“Asia’s world city.” That’s been Hong Kong’s boast for two decades now. Our “brand,” as the public relations flacks like to call it. 

But the city has taken a nasty beating in the PR department over the past couple of years — it seems millions-strong anti-government protests, police brutality and incompetent leadership don’t play well on the global stage. Add to that a suffocating national security law that has destroyed any meaningful form of political opposition and many former pan-democratic legislators and activists who have either fled the city or landed in jail.  

world city
The Central district in Hong Kong. Photo: GovHK.

Time’s up, it seems, for “Asia’s world city.” Its sell-by date has long passed.  

Indeed, even our purblind local leaders have recognised the tagline as obsolete and thus decided to rebrand — actually, “relaunch” is the robust verb of choice — Hong Kong. Last year, they dished out HK$44.4 million (US$5.7 million) in taxpayer money to the international consultancy firm Consulum — whose other clients have included that exemplar of civic geniality and human rights, Saudi Arabia — to come up with a grand plan to recast the troubled city’s image in a more favourable light. 

When Consulum’s contract with the Information Services Department expired last June, however, there was nothing to show. No new transformational theme or goal. No new advertising or marketing plan. Nada.

That’s still the case, and even pro-establishment stalwarts like Regina Ip Lau Suk-yee, the former security tsar who is now a member of both the Legislative Council and the Executive Council, are wondering why. 

At a recent Legco meeting, Ip clamoured for details of Consulum’s publicity blueprint to revive Hong Kong.

business people hong kong admiralty pacific place
People in a shopping mall in Admiralty. Photo: GovHK.

In a written reply, Secretary for Home Affairs Caspar Tsui Ying-wai said that, based on Consulum’s research, the government planned to unfold the campaign in stages once the Covid-19 pandemic eases. That research, according to Tsui, showed positive international perceptions of Hong Kong as a “cosmopolitan, diverse, dynamic and connected” city that is also seen as “the ideal springboard to the Mainland and Asian markets.” The city will be promoted as the best place to live and do business in Asia, Tsui said.   

Of course, Covid has made mincemeat of all these promotional plans, but even post-coronavirus this “relaunch” is likely to crash-land in much of the rest of the world. Hong Kong was once seen as a thriving, free-wheeling, free-thinking East-West success story. Now it is increasingly viewed as a city whose creativity and independent spirit have been crushed by the heavy hand of central government authorities, who see dangerous anti-China forces everywhere they look. 

In truth, future perceptions of Hong Kong will be almost entirely dependent on how the world views China, an authoritarian one-party state that, let’s face it, struggles mightily to win hearts and minds. 

July 1 handover China Hong Kong flag Victoria Harbour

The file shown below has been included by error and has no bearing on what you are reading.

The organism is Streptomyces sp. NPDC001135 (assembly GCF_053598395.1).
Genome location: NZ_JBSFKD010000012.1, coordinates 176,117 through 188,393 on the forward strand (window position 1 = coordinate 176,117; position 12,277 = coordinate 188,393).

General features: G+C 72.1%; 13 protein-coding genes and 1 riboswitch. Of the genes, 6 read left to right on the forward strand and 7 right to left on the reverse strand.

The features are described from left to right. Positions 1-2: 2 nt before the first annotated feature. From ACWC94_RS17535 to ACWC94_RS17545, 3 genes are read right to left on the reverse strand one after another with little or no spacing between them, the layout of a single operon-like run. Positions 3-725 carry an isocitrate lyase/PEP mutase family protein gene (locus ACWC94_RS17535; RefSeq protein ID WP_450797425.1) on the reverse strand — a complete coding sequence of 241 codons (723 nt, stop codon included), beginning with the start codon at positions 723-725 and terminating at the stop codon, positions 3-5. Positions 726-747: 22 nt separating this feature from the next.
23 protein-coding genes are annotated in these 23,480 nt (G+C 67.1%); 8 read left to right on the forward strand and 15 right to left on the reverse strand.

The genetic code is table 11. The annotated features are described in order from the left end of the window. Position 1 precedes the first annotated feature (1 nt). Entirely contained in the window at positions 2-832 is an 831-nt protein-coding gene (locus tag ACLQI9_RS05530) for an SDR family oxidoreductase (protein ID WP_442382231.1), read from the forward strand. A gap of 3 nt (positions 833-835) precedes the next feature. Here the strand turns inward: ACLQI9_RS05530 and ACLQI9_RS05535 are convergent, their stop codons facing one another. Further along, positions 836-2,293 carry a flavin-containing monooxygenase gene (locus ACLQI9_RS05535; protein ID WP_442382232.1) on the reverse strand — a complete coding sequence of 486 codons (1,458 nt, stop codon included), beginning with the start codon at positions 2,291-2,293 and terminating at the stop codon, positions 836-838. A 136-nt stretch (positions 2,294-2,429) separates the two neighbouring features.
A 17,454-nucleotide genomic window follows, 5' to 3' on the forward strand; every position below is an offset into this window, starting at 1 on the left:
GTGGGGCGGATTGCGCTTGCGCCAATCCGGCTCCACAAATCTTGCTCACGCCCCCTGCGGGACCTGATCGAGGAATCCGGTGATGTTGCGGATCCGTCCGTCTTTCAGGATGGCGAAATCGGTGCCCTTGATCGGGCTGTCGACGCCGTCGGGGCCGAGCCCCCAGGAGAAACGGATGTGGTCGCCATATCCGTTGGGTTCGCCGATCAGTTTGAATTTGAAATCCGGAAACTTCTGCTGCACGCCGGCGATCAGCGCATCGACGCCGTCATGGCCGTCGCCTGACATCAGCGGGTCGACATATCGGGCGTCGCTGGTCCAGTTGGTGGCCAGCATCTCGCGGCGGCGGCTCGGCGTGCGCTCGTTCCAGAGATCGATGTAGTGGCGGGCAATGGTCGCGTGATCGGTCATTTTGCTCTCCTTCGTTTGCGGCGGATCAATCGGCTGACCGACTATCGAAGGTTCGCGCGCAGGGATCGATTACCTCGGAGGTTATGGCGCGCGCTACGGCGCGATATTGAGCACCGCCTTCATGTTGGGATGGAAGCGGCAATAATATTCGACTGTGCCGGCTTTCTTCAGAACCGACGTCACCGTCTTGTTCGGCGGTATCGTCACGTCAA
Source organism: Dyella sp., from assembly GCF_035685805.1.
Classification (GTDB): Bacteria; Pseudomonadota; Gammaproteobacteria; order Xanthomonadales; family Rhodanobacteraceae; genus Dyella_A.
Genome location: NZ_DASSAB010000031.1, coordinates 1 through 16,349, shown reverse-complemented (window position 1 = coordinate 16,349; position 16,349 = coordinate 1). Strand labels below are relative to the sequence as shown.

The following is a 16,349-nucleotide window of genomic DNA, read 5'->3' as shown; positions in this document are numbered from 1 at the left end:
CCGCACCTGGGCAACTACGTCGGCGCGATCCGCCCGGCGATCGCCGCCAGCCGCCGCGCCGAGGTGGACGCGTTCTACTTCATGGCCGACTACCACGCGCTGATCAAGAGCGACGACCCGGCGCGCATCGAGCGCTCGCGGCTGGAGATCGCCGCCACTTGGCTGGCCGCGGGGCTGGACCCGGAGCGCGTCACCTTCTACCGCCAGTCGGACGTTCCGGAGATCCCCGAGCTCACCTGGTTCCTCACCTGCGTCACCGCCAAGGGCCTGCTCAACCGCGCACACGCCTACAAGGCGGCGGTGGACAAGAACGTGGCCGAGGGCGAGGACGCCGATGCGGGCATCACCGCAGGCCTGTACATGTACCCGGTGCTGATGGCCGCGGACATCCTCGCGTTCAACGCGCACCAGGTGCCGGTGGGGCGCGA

Photo: Michael Ho/Studio Incendo.

In its harsh response to the anti-government protests of 2019-2020, Beijing has made its point resoundingly clear: Hong Kong is no longer the one city in China where human rights and freedom of speech and assembly are respected and cherished. In President Xi Jinping’s China, “one country, two systems” — Deng Xiaoping’s ingenious formula for maintaining Hong Kong’s unique culture and way of life — has been purposefully vitiated almost beyond recognition. 

Xi and his underlings, with a big assist from Covid, have successfully brought Hong Kong to heel. The streets are calm, the voices of dissent have been silenced, and Chief Executive Carrie Lam Cheng Yuet-ngor and her band of kow-towing ministers are unceasing in their praise of this achievement. 

But the subjugation of Hong Kong has not come without its costs. Putting PR fantasies aside, Hong Kong going forward will certainly be a far less “cosmopolitan, diverse, dynamic and connected” city than it was before the national security law and its virtual takeover by the mainland’s liaison office and the Hong Kong and Macau Affairs Office. 
Once touted as “Asia world city,” let’s hope Hong Kong’s fate is not to become “China’s second or third best city.”

That’s not how we want to relaunch. 

Support HKFP  |  Policies & Ethics  |  Error/typo?  |  Contact Us  |  Newsletter  | Transparency & Annual Report | Apps

HKFP is an impartial platform & does not necessarily share the views of opinion writers or advertisers. HKFP presents a diversity of views & regularly invites figures across the political spectrum to write for us. Press freedom is guaranteed under the Basic Law, security law, Bill of Rights and Chinese constitution. Opinion pieces aim to point out errors or defects in the government, law or policies, or aim to suggest ideas or alterations via legal means without an intention of hatred, discontent or hostility against the authorities or other communities.

Help safeguard press freedom & keep HKFP free for all readers by supporting our team

contribute to hkfp methods
YouTube video

Support press freedom & help us surpass 1,000 monthly Patrons: 100% independent, governed by an ethics code & not-for-profit.

Success! You're on the list.
support hong kong free press generic

Kent Ewing is a teacher and writer who has lived in Hong Kong for more than two decades. He has written for the South China Morning Post, The Standard, Asia Times and Asia Sentinel. Allegations to the contrary, he insists he is not a colonial fossil. Follow him on Twitter.